The weekly newsletter on the art of photography from
Monday, August 04, 2008
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Welcome Note
This Week's Tip
Updates From BetterPhoto
Q&A 1: How to Decide Whe...
Q&A 2: Reflectors: White...
Q&A 3: Photographing Chi...
Q&A 1: How / Who Selec...

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Focusing on Graphic Design ... by Jim Zuckerman
Finding strong graphic design when you are shooting architecture and cityscapes is a lot easier than when photographing nature and wildlife. Architects are very much aware of beautiful lines and shapes and they design their buildings.
Indeed, architects work to incorporate strong graphic design in the doors, the windows, the facade, and the overall shape of the structure. Buildings built on a tight budget usually have to sacrifice the beauty of an elegant or captivating design, but many older works of architecture as well as modern engineering marvels are truly stunning. Even though a building or skyline is graphically dynamic, the way you compose the photograph still has to be carefully considered. You don't want to include distracting elements like power lines, out-of-focus trees in the foreground, and unattractive shadows. I feel that too much concrete or asphalt is a problem as well. Don't include a lot of the street in the foreground so it dominates the picture. Our attention should be drawn to the lines of the building.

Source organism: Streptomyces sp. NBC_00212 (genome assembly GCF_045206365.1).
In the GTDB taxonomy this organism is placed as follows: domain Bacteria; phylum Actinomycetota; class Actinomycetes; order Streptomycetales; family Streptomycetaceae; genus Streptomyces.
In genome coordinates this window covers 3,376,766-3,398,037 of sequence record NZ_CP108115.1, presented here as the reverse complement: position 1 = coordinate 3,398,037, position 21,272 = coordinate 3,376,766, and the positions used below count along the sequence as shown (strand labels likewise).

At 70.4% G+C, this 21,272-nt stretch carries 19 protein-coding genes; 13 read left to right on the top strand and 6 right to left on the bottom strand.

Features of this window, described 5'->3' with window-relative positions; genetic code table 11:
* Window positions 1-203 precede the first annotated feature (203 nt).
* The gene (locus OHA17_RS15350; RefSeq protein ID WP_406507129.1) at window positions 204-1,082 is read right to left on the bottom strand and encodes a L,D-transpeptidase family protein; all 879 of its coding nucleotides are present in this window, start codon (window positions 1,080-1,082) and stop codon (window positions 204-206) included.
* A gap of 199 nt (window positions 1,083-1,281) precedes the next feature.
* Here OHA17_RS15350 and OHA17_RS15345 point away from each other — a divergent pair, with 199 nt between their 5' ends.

Editor's Note: Jim Zuckerman teaches many fine courses here at BetterPhoto, including Developing Your Creative Artistic Vision

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MGTF 1954
© - Mark S. Cox

Welcome to the 380th issue of SnapShot!

Time is running out! With only a day left before the next session of BetterPhoto's online school starts, several classes are quickly approaching maximum capacity. If you've been thinking about taking one of our exciting online photography courses, now's your chance! Learn more about our school... In this issue of SnapShot, be sure to check out instructor Jim Zuckerman's excellent Photo Tip ("Focusing on Graphic Design"), along with a fine collection of questions and answers. ... That's it for now. Enjoy your week of photography!

Jim Miotke
Where Is Jim?

Updates From BetterPhoto

Are you ready to take the next step in photography? Our online classes offer excellent interaction between pro instructor and students, plus the convenience of the Web. But hurry, since class begins Wednesday! Learn more... On the lookout for tips, articles, equipment information, etc.? Check out BetterPhoto's resources pages...

Photo Q&A

1: How to Decide When a Picture is Sharp